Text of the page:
Will Brooks' Zen Fight Psychology

Will Brooks' Zen Fight Psychology
Photo: © Justin Ford-USA TODAY Sports
By Elias Cepeda

It's March 16, a few weeks before his April 8 showdown against Charles Oliveira at UFC 210 in Buffalo, New York, but Will Brooks feels like he could fight right now. Earlier in the day Brooks had tweeted out "Bored of this training camp. #readytofight."
 
Later, during a break in the lightweight contender's Florida training camp at American Top Team, Brooks (18-2) is open about not being in love with having to wait any more days to step back into the Octagon.
 
"There always comes a week in training camp when you're just over it," the former Bellator champion explains. "You're bored with it. You do the same times of things every day, follow the same routine."
 
There is eventually a sameness to each day for fighters during their training camps. For an elite pro like "Ill Will," who trains for 12 full weeks in preparation for contests, that monotony can become just the right amount of irritating.
 
"It does get monotonous after awhile, and there always comes a time, before the fight, when you feel you're ready to fight," Brooks says. "I'm there, now. My body feels right, my mind is right -- I want to get in there, now. Luckily, my team knows me, and they understand so they give me time when I need it during weeks like this. They know that next week I'll be back on and in it, and things will pick up, again."
 
Brooks actually has had a good deal of newness in his life, lately. The 30-year-old Chicago-area native went back home in 2016 to get married, then enjoyed a honeymoon and is now living the good life as a husband.
 
"Married life is really good, man," he beams.
 
"We did the traditional thing of getting married and then flying out the next day for a honeymoon. I was able to get a fight in with the UFC, get married, go on a honeymoon, and have plenty of time to get ready for another fight, so I've been very lucky."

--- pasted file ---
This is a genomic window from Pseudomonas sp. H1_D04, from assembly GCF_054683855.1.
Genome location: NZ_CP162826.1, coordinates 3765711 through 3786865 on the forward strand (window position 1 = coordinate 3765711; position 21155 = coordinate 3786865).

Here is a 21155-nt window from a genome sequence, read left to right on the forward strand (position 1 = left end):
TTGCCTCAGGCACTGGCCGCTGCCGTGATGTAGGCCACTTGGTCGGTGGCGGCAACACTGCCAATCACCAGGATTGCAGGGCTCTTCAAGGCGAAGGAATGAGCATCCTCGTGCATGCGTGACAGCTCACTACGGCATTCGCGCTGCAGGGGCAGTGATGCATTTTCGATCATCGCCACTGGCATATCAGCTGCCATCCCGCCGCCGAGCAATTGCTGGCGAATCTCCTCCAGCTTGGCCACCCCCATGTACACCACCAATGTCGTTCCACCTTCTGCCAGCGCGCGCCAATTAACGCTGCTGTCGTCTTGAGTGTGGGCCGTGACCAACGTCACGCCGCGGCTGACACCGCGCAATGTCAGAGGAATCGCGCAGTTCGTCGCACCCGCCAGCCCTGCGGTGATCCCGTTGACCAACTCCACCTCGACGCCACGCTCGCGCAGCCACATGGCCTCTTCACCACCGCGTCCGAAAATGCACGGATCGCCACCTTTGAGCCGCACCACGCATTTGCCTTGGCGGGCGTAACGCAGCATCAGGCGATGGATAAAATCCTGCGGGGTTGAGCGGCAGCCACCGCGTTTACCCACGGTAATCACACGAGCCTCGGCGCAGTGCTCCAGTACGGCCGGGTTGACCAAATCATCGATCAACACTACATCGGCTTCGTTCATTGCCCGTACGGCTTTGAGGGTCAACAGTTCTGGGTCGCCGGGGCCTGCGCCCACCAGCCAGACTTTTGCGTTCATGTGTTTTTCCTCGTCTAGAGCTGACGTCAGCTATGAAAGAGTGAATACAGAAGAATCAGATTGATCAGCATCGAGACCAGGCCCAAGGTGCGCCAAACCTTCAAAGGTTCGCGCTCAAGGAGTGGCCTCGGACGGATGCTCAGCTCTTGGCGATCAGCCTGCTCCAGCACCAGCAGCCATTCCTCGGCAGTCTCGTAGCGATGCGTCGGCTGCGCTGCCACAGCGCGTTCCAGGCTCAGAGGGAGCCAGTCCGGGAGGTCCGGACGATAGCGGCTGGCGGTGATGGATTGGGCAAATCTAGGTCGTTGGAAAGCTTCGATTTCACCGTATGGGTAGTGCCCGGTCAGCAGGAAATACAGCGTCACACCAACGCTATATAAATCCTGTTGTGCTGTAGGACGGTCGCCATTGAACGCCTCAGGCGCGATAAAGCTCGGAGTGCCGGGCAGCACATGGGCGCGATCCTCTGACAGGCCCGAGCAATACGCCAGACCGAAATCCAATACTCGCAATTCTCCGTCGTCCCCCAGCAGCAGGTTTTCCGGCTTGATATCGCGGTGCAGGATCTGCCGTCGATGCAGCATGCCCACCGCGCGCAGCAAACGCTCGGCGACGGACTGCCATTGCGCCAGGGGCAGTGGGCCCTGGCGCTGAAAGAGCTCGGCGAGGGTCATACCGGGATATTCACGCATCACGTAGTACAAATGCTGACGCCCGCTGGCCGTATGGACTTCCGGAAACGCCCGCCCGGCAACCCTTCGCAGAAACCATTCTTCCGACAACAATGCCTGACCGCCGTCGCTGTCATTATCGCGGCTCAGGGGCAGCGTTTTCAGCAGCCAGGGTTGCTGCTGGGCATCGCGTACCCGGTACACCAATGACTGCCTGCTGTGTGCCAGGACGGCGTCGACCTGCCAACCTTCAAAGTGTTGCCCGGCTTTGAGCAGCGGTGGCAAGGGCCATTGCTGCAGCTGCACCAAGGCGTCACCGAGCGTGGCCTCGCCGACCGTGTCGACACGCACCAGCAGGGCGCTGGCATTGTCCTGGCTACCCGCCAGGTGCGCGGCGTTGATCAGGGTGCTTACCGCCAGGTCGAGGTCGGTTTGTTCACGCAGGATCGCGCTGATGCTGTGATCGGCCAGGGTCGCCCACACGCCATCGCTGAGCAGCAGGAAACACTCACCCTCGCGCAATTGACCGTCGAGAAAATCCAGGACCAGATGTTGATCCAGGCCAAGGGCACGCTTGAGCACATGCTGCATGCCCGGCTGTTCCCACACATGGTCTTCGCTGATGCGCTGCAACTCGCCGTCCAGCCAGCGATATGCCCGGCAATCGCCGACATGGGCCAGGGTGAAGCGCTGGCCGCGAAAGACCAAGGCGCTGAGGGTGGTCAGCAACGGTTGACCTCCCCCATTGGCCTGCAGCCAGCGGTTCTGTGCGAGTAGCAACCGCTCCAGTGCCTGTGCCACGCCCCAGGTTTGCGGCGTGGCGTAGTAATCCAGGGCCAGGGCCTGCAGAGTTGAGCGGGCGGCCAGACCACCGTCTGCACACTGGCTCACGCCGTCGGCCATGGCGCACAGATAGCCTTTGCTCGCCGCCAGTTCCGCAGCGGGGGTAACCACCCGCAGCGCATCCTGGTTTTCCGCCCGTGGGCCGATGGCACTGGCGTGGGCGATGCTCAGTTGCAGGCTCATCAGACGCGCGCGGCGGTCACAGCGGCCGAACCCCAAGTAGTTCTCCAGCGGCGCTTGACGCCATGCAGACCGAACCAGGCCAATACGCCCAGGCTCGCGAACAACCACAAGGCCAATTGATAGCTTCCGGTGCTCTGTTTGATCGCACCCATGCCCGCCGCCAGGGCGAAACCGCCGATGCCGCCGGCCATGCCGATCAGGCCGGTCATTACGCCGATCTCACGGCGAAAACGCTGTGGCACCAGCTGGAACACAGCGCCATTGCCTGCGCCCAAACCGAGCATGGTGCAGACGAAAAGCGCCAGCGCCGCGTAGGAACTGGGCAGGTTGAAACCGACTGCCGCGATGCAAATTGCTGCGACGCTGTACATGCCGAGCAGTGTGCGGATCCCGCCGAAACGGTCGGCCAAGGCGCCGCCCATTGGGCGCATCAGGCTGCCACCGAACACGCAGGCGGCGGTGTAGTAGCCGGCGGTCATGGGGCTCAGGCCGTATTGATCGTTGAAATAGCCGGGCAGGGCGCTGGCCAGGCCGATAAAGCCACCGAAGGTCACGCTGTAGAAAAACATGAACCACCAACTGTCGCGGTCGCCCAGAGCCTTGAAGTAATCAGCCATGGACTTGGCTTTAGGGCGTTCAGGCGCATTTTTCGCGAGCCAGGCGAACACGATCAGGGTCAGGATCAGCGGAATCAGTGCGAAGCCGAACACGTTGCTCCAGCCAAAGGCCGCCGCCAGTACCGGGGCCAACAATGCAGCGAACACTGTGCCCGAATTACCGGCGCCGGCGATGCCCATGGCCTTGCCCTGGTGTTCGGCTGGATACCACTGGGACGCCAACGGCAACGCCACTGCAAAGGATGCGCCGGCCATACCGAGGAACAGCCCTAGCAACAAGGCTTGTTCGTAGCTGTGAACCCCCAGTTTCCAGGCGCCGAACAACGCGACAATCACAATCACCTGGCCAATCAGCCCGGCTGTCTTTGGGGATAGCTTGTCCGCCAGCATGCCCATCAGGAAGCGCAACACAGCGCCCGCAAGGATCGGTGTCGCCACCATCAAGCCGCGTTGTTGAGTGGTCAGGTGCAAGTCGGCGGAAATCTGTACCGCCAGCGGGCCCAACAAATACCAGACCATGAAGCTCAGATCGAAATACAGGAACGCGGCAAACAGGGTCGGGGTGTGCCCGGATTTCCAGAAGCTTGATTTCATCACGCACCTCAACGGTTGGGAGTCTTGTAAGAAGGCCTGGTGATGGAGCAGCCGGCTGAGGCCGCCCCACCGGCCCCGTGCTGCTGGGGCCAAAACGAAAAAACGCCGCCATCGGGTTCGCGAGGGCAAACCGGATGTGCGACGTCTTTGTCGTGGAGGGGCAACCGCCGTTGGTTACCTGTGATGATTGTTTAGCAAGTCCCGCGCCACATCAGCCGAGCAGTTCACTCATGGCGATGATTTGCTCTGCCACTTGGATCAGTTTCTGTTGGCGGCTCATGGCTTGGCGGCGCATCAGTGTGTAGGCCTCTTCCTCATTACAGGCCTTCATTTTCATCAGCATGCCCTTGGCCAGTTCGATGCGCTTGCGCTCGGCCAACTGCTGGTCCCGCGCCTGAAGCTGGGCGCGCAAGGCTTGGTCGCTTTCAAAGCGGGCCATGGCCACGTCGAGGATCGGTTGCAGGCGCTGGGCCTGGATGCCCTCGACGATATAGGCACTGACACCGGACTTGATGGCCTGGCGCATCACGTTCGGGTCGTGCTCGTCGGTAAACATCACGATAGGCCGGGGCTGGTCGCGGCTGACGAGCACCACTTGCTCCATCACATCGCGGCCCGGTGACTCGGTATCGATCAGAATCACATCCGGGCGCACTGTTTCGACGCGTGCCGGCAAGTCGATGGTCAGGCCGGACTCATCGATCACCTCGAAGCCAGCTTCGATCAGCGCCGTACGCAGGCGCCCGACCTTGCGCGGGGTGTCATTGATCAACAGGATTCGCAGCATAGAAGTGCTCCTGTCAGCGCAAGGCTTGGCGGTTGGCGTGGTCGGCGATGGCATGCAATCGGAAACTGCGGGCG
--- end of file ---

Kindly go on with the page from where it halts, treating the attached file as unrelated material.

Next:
On the other hand, Brooks also had to deal with something new that was entirely unwelcome -- a loss in the cage.
 
Over the course of his six-year professional MMA career, Brooks has rarely lost. In fact, heading into his fight against Alex Oliveira last October, it had only happened once before -- in 2013, against Saad Awad via KO.
 
Despite now once more being in the relatively unfamiliar position of coming back after a loss, Brooks insists that this upcoming bout is like any other.

"It never really matters to me who I'm fighting," he says. "I try to look at all fights the same. ... Obviously my coaches watch tape and they prepare me specifically for certain things, but none of that plays out in my mind too much leading up to a fight."
  
Brooks rightly sees himself as a winner and championship-caliber fighter, but he says that he's never ignored the realities of competition. Some athletes who are used to winning all the time struggle mightily when they suffer a rare defeat. Their world and identity, having largely been built around a notion of invincibility, get shaken, and they can find it difficult to ever get out of their own heads and return to peak form.

However, Brooks has been able to steer clear of a similar mental collapse.
 
"I've competed my whole life and lost before, even though I haven't lost that much in MMA," the former wrestler says.
 
"I believe in myself and think that no one in the world can beat me when I fight my best. At the same time, I'm aware of the nature of what it is we're doing. We're fighting. We're competing. Someone has to win and someone has to lose. I always believe I should win, but if I lose, it isn't outside of the realm of what is possible in the world. If the fighting gods smile down on me any given night I may win. If not, I could lose."
 
Brooks believes that mindset has helped him avoid back-to-back losses so far in his career. After losing, he doesn't assume everything is broken and that he needs to completely remake himself.
 
"Some people when they lose, that's when they assume that they need to change everything or try to be something they are not," Brooks says. "When you try to go outside of yourself, outside of what makes you who you are, that could be when you really fall off and lose a lot of fights in a row."
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